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? #define SSVAL(buf,pos,val) (*(uint32 *)((char *)(buf) + (pos)))=((uint32)(val))

Posted on 2004-09-25
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Last Modified: 2012-06-27
Hi, I tried to understand this define, but after a few steps I begin to mess it up...
=>#define SSVAL(buf,pos,val) (*(uint32 *)((char *)(buf) + (pos)))=((uint32)(val))
Is there someone who can explain on a stupid-proof manner what this define means?
Thanks in advance.
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Question by:AzizLight
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3 Comments
 
LVL 30

Assisted Solution

by:Axter
Axter earned 35 total points
ID: 12149854
It's setting a buffer at position number (pos) to a value of a 32bit unsigned integer who value is (val)
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LVL 55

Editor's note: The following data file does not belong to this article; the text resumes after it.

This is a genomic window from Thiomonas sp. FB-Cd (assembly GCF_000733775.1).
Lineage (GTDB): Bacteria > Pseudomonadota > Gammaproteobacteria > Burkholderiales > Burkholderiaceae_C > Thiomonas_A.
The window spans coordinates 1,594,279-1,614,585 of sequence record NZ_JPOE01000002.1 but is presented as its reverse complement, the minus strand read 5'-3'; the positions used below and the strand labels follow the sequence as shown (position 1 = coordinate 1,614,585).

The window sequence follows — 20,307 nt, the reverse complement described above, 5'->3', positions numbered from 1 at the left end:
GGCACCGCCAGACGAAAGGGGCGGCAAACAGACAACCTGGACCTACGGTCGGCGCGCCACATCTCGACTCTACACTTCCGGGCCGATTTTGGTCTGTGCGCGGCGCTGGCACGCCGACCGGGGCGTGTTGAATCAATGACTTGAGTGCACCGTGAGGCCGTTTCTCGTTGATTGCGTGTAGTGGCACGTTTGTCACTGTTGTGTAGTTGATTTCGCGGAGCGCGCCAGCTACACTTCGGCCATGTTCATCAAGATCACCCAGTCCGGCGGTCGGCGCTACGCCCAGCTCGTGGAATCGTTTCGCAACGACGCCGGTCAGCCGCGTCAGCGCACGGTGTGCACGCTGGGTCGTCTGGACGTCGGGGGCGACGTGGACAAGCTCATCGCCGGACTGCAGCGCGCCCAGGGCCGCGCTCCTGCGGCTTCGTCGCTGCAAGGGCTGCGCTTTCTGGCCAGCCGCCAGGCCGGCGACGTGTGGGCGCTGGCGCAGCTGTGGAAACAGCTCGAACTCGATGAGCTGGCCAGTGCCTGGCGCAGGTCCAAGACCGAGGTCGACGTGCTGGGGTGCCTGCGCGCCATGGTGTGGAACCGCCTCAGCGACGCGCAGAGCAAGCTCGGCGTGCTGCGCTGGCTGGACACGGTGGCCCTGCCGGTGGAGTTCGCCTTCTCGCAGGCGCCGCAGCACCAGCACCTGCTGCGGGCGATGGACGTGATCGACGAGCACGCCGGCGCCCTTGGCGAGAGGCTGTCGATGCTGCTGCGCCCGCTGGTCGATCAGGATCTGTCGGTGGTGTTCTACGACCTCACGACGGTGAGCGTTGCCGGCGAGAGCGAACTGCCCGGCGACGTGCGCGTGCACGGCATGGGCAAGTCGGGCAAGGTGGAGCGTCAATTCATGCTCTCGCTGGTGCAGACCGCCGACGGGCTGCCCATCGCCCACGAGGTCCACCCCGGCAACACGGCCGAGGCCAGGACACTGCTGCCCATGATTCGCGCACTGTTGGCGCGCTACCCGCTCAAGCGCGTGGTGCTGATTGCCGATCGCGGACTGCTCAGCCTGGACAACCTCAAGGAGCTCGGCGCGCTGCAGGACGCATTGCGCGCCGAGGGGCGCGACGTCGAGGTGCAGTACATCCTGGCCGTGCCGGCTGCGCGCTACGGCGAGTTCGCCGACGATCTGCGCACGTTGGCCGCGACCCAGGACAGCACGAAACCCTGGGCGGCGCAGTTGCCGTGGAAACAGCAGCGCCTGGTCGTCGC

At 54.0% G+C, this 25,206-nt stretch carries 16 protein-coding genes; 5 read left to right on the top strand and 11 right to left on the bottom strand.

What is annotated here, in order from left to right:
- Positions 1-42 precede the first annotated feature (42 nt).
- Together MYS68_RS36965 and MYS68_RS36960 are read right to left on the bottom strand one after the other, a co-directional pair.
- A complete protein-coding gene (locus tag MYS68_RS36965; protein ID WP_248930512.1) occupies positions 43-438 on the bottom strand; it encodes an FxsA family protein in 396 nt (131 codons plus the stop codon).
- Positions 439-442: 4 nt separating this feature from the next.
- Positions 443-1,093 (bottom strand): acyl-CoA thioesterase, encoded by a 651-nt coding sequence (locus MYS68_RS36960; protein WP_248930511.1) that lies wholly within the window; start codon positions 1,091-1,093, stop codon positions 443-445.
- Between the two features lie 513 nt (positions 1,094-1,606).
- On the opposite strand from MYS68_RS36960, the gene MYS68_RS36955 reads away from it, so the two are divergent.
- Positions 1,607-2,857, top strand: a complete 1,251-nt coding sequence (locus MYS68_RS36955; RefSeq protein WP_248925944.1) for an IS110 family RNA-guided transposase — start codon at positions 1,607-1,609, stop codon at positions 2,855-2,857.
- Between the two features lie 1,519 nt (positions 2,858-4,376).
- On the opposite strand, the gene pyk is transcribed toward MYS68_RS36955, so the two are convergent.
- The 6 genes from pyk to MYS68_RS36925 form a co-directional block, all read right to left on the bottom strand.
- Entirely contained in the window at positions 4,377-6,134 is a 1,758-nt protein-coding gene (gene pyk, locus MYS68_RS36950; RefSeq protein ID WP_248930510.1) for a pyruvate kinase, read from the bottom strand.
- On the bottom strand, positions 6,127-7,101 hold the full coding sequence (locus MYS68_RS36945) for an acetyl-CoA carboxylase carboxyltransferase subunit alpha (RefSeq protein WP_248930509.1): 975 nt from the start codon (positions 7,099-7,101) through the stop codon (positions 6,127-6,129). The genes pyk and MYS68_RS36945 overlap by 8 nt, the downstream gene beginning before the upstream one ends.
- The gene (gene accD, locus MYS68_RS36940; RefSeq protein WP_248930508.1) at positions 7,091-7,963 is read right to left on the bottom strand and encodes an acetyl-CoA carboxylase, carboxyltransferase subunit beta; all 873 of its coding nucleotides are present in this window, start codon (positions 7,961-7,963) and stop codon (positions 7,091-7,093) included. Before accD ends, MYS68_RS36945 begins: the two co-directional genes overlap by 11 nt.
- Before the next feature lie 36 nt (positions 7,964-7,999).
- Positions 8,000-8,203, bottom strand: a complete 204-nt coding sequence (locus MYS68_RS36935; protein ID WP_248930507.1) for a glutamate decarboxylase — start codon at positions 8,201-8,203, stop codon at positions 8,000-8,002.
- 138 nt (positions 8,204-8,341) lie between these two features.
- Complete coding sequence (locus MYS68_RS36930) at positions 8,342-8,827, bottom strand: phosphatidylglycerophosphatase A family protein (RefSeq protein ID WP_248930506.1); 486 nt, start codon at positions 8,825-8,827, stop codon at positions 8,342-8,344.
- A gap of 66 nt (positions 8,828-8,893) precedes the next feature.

Accepted Solution

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Jaime Olivares earned 90 total points
ID: 12150470
In simple terms, the macro does something like

SSVAL(buf,pos,val)    is like do       buf[pos] = val      or      *(buf+pos) = val

All those complicated parenthesis are just casting operations

(char *)(buf)   ensures the 'buf' pointer points to a characters buffer or converts it.
(pos)              represents the numbers to BYTES to advance pointer
(uint32 *)       converts again the pointer to a pointer to a 32bit value (**after** advancing pointer by 'pos')

finally, contents of pointed data is replaced with a 32bit value: ((uint32)(val))
(uint32)         ensures data to replaces is 32bit


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Author Comment

by:AzizLight
ID: 12151328
Thanks a lot.
It wasn't essential to know, but I like to understand what I'm doing....
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